Editor’s note: A version of this story appeared earlier in the community sections of The Tampa Tribune.
PLANT CITY — Pete Rose is just a memory at Plant City Stadium.
With one exception: His locker is still there.
No one seems to know why his locker wasn’t removed when he was banned for life from baseball in 1989 or when the Reds left Plant City after the 1997 spring training season.
The red locker, made of wood and bearing Rose’s name, stands empty in the old clubhouse that now is offices and storage for the International Softball Federation.
Emilio Mendoza, superintendent for the city’s parks division, said city crews cleaned out the clubhouse after the Reds left following 10 spring training seasons here. He can’t recall why Rose’s locker was left untouched.
The Reds moved to Plant City in the late 1980s from their longtime spring training home, Al Lopez Field in Tampa.
Plant City is a footnote in baseball history and the star’s fall from grace. Rose was the team’s manager and was in Plant City when news broke that he was accused of betting on baseball games.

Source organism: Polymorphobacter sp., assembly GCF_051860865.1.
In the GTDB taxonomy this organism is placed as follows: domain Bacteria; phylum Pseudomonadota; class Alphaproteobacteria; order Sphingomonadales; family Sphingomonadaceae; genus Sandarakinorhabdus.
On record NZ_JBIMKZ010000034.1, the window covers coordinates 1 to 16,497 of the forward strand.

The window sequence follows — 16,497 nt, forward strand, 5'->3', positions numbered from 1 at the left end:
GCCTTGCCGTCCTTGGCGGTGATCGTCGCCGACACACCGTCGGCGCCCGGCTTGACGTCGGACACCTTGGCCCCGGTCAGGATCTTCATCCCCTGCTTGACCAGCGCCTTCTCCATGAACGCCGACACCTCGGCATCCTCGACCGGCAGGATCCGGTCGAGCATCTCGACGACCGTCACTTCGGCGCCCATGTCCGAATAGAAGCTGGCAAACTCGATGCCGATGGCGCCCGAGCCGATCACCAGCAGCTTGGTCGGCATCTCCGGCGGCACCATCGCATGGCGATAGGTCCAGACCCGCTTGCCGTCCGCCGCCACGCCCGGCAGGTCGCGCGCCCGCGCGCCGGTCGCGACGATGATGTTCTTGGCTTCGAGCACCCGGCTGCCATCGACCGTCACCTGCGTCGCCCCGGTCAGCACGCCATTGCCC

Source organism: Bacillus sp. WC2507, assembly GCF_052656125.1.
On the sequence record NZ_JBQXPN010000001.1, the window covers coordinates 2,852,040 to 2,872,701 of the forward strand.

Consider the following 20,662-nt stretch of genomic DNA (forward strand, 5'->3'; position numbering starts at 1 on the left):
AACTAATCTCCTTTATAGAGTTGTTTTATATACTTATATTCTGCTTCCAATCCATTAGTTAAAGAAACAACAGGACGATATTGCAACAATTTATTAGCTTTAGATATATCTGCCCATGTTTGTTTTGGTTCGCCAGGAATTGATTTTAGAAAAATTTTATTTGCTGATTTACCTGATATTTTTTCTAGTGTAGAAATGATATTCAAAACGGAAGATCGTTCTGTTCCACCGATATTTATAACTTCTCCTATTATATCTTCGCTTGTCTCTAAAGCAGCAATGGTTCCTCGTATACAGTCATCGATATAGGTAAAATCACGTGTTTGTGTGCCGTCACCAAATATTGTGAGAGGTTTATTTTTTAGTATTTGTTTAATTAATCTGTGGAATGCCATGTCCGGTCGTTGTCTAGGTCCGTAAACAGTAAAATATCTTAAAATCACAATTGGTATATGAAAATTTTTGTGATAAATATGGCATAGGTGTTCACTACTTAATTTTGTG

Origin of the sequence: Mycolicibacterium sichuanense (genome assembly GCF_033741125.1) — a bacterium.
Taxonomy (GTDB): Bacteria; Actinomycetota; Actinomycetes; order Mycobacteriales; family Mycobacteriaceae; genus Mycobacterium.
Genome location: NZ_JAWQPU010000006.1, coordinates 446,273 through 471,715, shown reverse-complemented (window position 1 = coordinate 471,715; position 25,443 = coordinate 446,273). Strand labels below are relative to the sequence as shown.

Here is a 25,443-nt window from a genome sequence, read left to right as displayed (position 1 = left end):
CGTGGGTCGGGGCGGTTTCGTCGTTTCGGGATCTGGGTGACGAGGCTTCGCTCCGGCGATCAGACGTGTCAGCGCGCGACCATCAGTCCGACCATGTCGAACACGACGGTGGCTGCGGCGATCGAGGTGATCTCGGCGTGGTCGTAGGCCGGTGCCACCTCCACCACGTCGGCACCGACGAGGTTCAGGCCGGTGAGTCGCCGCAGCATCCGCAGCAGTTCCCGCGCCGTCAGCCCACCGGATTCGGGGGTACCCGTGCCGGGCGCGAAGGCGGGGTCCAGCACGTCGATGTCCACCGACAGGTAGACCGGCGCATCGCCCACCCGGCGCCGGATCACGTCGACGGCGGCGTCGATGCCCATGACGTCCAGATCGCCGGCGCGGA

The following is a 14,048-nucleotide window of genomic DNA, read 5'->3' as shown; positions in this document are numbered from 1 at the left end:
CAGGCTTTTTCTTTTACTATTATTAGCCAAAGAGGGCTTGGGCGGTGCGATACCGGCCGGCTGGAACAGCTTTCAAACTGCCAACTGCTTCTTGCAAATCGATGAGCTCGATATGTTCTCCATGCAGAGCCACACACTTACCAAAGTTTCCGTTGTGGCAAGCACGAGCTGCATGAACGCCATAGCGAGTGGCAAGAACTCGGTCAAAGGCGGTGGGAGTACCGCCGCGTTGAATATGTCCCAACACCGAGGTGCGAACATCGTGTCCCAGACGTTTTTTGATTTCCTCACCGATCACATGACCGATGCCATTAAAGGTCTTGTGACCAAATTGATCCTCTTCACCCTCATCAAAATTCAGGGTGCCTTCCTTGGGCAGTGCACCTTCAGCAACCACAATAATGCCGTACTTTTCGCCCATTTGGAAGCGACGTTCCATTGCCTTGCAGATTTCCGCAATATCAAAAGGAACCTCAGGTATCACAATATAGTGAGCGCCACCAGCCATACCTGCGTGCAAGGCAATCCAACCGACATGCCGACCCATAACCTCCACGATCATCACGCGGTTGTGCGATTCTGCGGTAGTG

Rose accepted a punishment that barred him for life from the sport.
International Softball Federation Honorary President Don Porter said the locker is a conversation piece when visitors tour the federation’s headquarters at 1900 S. Park Road.
Porter said the federation, which is raising money to build a hall of fame and museum at the stadium complex, would be willing to sell the locker. If a buyer doesn’t emerge, the locker will go on display when the softball museum opens, perhaps in about one year.
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